Cranial shape in craniosynostosis is determined by the location of the premature fusion and cannot be used to distinguish between syndromes. It is also known that the premature sutural zone varies even within the same syndrome [19]. Compensatory expansion of a nonfused cranial suture is the main cause of abnormal cranial biometry in syndromic craniosynostosis. A midline calvarial defect or a wide gap at the parietal lesion, is an example observed in Apert syndrome [19,20]. In addition, bilateral bulging of the temporal lobes is seen in a cloverleaf skull [11]. These examples are the some of the causes of increased BPD or a CI value above the normal range. In sagittal synostosis, growth at the lambdoid suture forms an elongated cranium with occipital bulging [21]. The CI is abnormal and decreased in these cases. Our study also shows that both patterns can occur and abnormal biometry can be an indication of detailed examination with a differential diagnosis of craniosynostosis.

The difficulty of prenatal diagnosis or suspicion of fetal craniosynostosis with the lack of cranial deformity is noteworthy. Even experienced obstetricians failed to identify craniosynostosis although they were high-risk cases selected for abnormal findings. No cranial deformity during prenatal period was confirmed in two cases of Pfeiffer syndrome and two cases of BSS in our series. Without the synostosis of major sutures such as coronal, sagittal and metopic suture, direct observation of these cranial sutures using surface rendering of 3D-US will also fail to detect cranial synostosis. These four patients shared the manifestation of distinctive face, which could be detected with careful observation of the balance between calvarium and face (frontal bossing) or other facial features, especially the position of eyes. These small findings would be the only signs indicating fetal craniaosynostosis in such cases. Type 3 Pfeiffer syndrome shares common characteristics with type 2 Pfeiffer syndrome but lacks the cloverleaf skull [22,23]. Severe proptosis is one of the characteristics of type 3 Pfeiffer syndrome, but the fetus with this condition tends to be missed or categorised as “unknown” despite the presence of multiple other anomalies [23]. BSS is characterised by craniosynostosis and cutis gyrate in most patients, with acanthosis nigricans, choanal anomalies and prominent umbilical stumps representing other clinical features [24,25]. In the fewer than 30 cases reported to date, BSS with FGFR2 mutation typically exhibits a cloverleaf skull. However, Ron et al. presented an unusual case that presented all of the classic features except for craniosynostosis at birth [26]. The head shapes of both of our cases were also normal, indicating that a dysmorphic change of the cranium is not always sufficiently severe as to be detected as a cloverleaf skull phenotype of BSS in a prenatal scan.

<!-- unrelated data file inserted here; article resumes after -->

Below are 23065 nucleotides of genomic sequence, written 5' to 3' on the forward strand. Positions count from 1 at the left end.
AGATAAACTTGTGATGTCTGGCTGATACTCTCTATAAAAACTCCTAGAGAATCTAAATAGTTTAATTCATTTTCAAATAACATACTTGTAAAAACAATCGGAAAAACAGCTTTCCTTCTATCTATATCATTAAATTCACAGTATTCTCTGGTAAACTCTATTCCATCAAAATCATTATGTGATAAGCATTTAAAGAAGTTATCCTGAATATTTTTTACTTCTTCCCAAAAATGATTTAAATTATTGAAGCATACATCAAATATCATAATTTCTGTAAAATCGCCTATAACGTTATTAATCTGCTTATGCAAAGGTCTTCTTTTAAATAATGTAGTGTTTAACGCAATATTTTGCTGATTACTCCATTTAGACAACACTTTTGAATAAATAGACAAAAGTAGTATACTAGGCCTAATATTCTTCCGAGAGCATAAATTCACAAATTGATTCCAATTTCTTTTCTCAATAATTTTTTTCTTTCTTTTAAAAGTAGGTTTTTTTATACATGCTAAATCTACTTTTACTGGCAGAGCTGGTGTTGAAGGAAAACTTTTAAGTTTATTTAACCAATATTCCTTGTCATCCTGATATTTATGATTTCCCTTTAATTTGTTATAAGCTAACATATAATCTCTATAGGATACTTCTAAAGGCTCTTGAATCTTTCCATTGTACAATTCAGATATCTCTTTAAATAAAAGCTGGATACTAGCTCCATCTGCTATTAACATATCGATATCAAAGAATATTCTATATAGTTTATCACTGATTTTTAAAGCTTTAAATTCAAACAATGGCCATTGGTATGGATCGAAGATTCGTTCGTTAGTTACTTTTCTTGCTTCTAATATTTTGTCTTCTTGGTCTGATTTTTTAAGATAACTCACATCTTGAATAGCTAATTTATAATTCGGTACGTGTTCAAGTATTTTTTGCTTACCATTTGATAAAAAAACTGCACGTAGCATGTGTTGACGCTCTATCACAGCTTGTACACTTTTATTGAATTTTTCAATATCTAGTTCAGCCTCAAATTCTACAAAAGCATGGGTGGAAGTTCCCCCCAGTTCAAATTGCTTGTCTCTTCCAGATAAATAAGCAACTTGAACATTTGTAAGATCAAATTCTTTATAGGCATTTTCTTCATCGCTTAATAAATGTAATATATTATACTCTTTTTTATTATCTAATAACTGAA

Moreover, ventriculomegaly has a strong association with or is the result of brain distortion secondary to skull deformation [27]. It is very common, especially in syndromic craniosynostosis and never seen in cases of single suture synostosis other than coincidental cases [28,29]. This finding may derive from the fact that the occurrence of ventriculomegaly is more related to the size of the skull base. In craniosynostosis, the skull base is smaller, which leads to the stenosis of the jugular foramen and crowding of the posterior fossa. As a result, venous pressure rises and higher CSF pressure is required to maintain CSF outflow balance [30]. A sudden rise in CSF pressure may sometimes provoke subsequent progressive hydrocephalus in severe cases [28]. Patients with craniosynostosis, who developed hydrocephalus, may induce periventricular atrophy which causes the change of the shape of surrounding brain structures as well as the ventricles [31]. All of our cases of ventricular deformity were present with ventriculomegaly, which was inferred to be one of the characteristic findings of fetal craniosynostosis, although the number of experienced cases was limited.

Abnormality of the corpus callosum and holoprosencephaly can be also detected prenatally in craniosynostosis, although corresponding cases were not observed in our series [32,33]. These CNS to be more related to a primary disorder linked with genetic alterations rather than mechanical effects secondary to the anomalies are associated with poorer clinical outcomes and are a major cause of headaches, muscle weakness, hearing problems, extreme fatigue, poor motor coordination and cognitive and social disabilities [34]. At the histological level, malformation of the hippocampus and amygdala were also detected in individuals diagnosed with Pfeiffer syndrome and Apert syndrome or thanatophoric dysplasia also shared some of these neuropathological features [35]. These characteristics are thought skull deformity [36-38].